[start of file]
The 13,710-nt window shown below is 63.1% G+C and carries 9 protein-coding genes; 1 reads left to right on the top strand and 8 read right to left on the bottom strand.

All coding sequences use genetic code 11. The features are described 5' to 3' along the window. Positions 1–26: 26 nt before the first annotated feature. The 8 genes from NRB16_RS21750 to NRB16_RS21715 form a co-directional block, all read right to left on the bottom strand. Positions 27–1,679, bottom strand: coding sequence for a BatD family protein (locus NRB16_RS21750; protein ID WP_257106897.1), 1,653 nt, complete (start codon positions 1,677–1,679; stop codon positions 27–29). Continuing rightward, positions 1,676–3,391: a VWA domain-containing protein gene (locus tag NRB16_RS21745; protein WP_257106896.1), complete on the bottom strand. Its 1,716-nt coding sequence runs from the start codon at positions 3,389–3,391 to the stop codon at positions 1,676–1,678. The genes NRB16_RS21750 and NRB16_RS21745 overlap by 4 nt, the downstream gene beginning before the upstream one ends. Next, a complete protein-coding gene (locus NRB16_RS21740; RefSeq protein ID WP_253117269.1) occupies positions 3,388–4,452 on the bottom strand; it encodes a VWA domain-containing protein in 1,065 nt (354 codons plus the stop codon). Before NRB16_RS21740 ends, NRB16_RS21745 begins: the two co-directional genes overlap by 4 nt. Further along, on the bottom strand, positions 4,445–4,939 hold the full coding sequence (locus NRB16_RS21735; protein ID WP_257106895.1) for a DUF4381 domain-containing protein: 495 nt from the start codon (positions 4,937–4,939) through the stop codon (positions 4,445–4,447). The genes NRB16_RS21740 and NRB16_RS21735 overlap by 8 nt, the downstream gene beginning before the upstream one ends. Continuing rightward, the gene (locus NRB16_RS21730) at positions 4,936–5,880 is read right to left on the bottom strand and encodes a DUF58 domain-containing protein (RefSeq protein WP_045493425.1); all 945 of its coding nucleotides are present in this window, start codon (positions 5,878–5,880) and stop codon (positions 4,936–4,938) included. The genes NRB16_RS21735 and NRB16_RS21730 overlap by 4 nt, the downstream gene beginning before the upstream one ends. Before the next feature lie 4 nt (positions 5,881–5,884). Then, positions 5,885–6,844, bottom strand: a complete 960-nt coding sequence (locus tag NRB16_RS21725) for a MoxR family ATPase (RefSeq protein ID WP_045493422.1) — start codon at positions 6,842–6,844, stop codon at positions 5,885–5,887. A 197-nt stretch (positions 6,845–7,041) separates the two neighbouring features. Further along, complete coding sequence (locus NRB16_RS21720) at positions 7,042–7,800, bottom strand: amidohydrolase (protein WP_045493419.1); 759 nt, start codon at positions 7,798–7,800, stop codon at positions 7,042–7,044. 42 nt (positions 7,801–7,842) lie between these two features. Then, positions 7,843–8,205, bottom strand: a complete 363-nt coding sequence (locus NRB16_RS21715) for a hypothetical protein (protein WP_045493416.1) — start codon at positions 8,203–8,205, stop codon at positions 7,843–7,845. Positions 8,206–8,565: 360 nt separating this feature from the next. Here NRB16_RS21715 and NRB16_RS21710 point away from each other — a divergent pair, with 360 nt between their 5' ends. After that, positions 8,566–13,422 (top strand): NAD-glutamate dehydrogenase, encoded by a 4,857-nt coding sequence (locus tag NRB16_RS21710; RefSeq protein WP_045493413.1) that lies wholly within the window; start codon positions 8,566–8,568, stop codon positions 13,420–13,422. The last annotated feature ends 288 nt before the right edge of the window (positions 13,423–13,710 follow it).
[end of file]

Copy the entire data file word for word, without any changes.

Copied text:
The 13,710-nt window shown below is 63.1% G+C and carries 9 protein-coding genes; 1 reads left to right on the top strand and 8 read right to left on the bottom strand.

All coding sequences use genetic code 11. The features are described 5' to 3' along the window. Positions 1–26: 26 nt before the first annotated feature. The 8 genes from NRB16_RS21750 to NRB16_RS21715 form a co-directional block, all read right to left on the bottom strand. Positions 27–1,679, bottom strand: coding sequence for a BatD family protein (locus NRB16_RS21750; protein ID WP_257106897.1), 1,653 nt, complete (start codon positions 1,677–1,679; stop codon positions 27–29). Continuing rightward, positions 1,676–3,391: a VWA domain-containing protein gene (locus tag NRB16_RS21745; protein WP_257106896.1), complete on the bottom strand. Its 1,716-nt coding sequence runs from the start codon at positions 3,389–3,391 to the stop codon at positions 1,676–1,678. The genes NRB16_RS21750 and NRB16_RS21745 overlap by 4 nt, the downstream gene beginning before the upstream one ends. Next, a complete protein-coding gene (locus NRB16_RS21740; RefSeq protein ID WP_253117269.1) occupies positions 3,388–4,452 on the bottom strand; it encodes a VWA domain-containing protein in 1,065 nt (354 codons plus the stop codon). Before NRB16_RS21740 ends, NRB16_RS21745 begins: the two co-directional genes overlap by 4 nt. Further along, on the bottom strand, positions 4,445–4,939 hold the full coding sequence (locus NRB16_RS21735; protein ID WP_257106895.1) for a DUF4381 domain-containing protein: 495 nt from the start codon (positions 4,937–4,939) through the stop codon (positions 4,445–4,447). The genes NRB16_RS21740 and NRB16_RS21735 overlap by 8 nt, the downstream gene beginning before the upstream one ends. Continuing rightward, the gene (locus NRB16_RS21730) at positions 4,936–5,880 is read right to left on the bottom strand and encodes a DUF58 domain-containing protein (RefSeq protein WP_045493425.1); all 945 of its coding nucleotides are present in this window, start codon (positions 5,878–5,880) and stop codon (positions 4,936–4,938) included. The genes NRB16_RS21735 and NRB16_RS21730 overlap by 4 nt, the downstream gene beginning before the upstream one ends. Before the next feature lie 4 nt (positions 5,881–5,884). Then, positions 5,885–6,844, bottom strand: a complete 960-nt coding sequence (locus tag NRB16_RS21725) for a MoxR family ATPase (RefSeq protein ID WP_045493422.1) — start codon at positions 6,842–6,844, stop codon at positions 5,885–5,887. A 197-nt stretch (positions 6,845–7,041) separates the two neighbouring features. Further along, complete coding sequence (locus NRB16_RS21720) at positions 7,042–7,800, bottom strand: amidohydrolase (protein WP_045493419.1); 759 nt, start codon at positions 7,798–7,800, stop codon at positions 7,042–7,044. 42 nt (positions 7,801–7,842) lie between these two features. Then, positions 7,843–8,205, bottom strand: a complete 363-nt coding sequence (locus NRB16_RS21715) for a hypothetical protein (protein WP_045493416.1) — start codon at positions 8,203–8,205, stop codon at positions 7,843–7,845. Positions 8,206–8,565: 360 nt separating this feature from the next. Here NRB16_RS21715 and NRB16_RS21710 point away from each other — a divergent pair, with 360 nt between their 5' ends. After that, positions 8,566–13,422 (top strand): NAD-glutamate dehydrogenase, encoded by a 4,857-nt coding sequence (locus tag NRB16_RS21710; RefSeq protein WP_045493413.1) that lies wholly within the window; start codon positions 8,566–8,568, stop codon positions 13,420–13,422. The last annotated feature ends 288 nt before the right edge of the window (positions 13,423–13,710 follow it).